From round robins to single elimination brackets, esports tournaments use a variety of tournament types. There are some similarities with traditional sports, but key differences too. We look at which tournament formats are commonly used in esports…
Tournaments in esports will most commonly consist of two stages: A group stage and a bracket stage.
In many games, such as CSGO, one team may be significantly better on one map and the other team significantly better on another. Due to these reasons, esports matches are typically played over a series of games in order to determine a winner, as outlined below.
Best of 1 (BO1): A single game is played between teams in group stages only. It’s very rare that it will see use in a knockout stage.
Best of 2 (BO2):This game type is occasionally used in a group stage, where points for draws can be awarded.
Best of 3 (BO3):This is commonly used in knockout stages of tournaments and also sees use in group stages. They can take anywhere from around one to three hours depending on what game it is.
Best of 5 (BO5):This is the longest match type that is only seen in knockout stages of tournaments and sometimes in the grand finals. It typically takes around between two and five hours depending on the game.
This is where every team or individual will play each other once in a league format. Teams will receive a different number of points depending on whether they win, draw or lose.
A round robin stage will usually use the following match types: BO1, BO2 or BO3.
Double Round Robin
This is where every team/individual will play each other twice. Teams will receive a different number of points depending on whether they win, draw or lose. This is the most commonly used group stage format in esports tournaments.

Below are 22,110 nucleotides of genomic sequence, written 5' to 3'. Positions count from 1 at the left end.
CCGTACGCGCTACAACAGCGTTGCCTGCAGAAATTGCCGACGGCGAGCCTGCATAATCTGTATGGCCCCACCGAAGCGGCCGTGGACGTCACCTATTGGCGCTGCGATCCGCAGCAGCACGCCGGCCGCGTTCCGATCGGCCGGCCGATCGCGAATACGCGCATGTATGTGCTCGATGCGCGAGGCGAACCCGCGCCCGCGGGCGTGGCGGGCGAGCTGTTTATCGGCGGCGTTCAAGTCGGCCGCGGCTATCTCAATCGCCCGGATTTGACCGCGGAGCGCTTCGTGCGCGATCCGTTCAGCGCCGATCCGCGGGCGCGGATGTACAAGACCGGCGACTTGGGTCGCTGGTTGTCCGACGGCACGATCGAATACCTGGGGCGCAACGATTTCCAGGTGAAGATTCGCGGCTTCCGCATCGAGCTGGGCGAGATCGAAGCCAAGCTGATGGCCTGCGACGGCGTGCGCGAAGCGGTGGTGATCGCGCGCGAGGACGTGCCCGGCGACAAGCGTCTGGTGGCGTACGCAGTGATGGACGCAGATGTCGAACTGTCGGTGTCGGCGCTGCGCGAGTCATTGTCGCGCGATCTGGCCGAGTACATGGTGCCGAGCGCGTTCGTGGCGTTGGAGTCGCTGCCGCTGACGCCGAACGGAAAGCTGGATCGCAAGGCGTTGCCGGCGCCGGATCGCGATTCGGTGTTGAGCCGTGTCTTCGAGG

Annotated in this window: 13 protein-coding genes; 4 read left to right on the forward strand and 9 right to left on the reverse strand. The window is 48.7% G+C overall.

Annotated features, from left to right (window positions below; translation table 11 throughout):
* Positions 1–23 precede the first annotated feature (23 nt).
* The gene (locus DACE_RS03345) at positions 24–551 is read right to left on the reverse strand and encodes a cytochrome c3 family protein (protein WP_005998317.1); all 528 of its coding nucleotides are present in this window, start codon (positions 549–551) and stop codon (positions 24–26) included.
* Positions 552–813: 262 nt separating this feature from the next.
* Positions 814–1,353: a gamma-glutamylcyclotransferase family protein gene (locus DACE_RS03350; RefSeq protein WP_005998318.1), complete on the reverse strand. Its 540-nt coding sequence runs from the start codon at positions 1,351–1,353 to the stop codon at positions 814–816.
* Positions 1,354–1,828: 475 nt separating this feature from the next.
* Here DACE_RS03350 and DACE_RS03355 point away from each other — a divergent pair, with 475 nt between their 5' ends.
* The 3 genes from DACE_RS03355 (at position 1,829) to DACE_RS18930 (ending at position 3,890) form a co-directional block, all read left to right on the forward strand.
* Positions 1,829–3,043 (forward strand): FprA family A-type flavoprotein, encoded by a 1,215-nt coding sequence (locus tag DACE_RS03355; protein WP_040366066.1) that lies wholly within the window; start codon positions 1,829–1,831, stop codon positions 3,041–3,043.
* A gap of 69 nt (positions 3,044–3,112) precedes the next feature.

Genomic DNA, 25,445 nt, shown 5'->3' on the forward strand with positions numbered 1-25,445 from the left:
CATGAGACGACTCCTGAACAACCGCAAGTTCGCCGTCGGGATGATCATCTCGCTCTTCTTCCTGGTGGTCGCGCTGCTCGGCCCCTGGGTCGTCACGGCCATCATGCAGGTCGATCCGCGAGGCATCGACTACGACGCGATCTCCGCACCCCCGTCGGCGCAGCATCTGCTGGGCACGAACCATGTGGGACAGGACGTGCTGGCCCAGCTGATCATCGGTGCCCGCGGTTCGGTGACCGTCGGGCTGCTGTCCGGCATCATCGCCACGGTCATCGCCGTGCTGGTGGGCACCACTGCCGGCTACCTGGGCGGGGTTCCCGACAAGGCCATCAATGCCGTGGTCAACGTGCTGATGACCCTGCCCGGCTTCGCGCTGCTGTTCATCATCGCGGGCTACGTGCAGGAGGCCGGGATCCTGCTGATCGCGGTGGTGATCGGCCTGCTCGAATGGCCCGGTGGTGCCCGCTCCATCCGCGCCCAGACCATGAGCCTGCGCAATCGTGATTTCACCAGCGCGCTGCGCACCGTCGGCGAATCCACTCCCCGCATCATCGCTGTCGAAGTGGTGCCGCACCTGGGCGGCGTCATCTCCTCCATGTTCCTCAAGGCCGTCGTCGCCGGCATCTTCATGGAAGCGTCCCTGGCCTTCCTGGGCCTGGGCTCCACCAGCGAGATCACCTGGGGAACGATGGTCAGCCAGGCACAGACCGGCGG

A double round robin stage will usually use the following match types: BO1, BO2, or BO3.
This format is sometimes used when a large number of teams sign up and having a round robin is not possible due to time constraints. In the first round, opponents are drawn at random or via predetermined seeds. In the second round, teams that won in the first round will play each other and teams that lost will also play each other.
Teams will continue to play other teams with the same score record for a number of rounds set by the tournament organiser.
A Swiss seeding stage will usually use the following match types: BO1
Playoffs or knockout stages
Single Elimination Bracket
This bracket is very straightforward. The teams that qualify for the bracket will be drawn into a place on the bracket, depending on their seed. The fixtures will then be played out and the winner will advance onto the next stage, while the loser will be eliminated from the tournament.
A single elimination bracket stage will usually use the following match types: BO3 or BO5.
Double Elimination Bracket
This is where two brackets are used to progress teams or players towards a grand final. Entrants first enter the upper bracket stage, which is the same as a single elimination bracket but with one key difference.
The winning team will still progress onto the next stage of the tournament. However, the losing team will drop down to a second bracket, known as the lower bracket, which will also lead right up to the grand final.
If you lose a game in the lower bracket, you are eliminated from the tournament.
Also, the team from the upper bracket will usually begin the grand final 1-0 up, as a reward for their performance in the upper bracket.
A double elimination bracket stage will usually use the following match types: BO1 (lower bracket only), BO3, or BO5.
Upper Bracket example
Lower Bracket example